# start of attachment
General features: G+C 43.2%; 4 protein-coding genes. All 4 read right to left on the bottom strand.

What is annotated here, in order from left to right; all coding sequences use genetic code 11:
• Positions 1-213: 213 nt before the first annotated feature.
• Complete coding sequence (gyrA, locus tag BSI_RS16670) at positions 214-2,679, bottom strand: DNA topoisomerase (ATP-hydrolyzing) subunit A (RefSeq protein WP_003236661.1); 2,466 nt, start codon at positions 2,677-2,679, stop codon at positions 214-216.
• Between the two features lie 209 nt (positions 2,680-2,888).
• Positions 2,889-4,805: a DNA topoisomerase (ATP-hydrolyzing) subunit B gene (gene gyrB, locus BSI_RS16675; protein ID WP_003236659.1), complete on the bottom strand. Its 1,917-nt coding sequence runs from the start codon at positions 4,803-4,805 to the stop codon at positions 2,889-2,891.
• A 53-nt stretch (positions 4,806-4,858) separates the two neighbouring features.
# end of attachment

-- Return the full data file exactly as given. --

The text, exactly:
General features: G+C 43.2%; 4 protein-coding genes. All 4 read right to left on the bottom strand.

What is annotated here, in order from left to right; all coding sequences use genetic code 11:
• Positions 1-213: 213 nt before the first annotated feature.
• Complete coding sequence (gyrA, locus tag BSI_RS16670) at positions 214-2,679, bottom strand: DNA topoisomerase (ATP-hydrolyzing) subunit A (RefSeq protein WP_003236661.1); 2,466 nt, start codon at positions 2,677-2,679, stop codon at positions 214-216.
• Between the two features lie 209 nt (positions 2,680-2,888).
• Positions 2,889-4,805: a DNA topoisomerase (ATP-hydrolyzing) subunit B gene (gene gyrB, locus BSI_RS16675; protein ID WP_003236659.1), complete on the bottom strand. Its 1,917-nt coding sequence runs from the start codon at positions 4,803-4,805 to the stop codon at positions 2,889-2,891.
• A 53-nt stretch (positions 4,806-4,858) separates the two neighbouring features.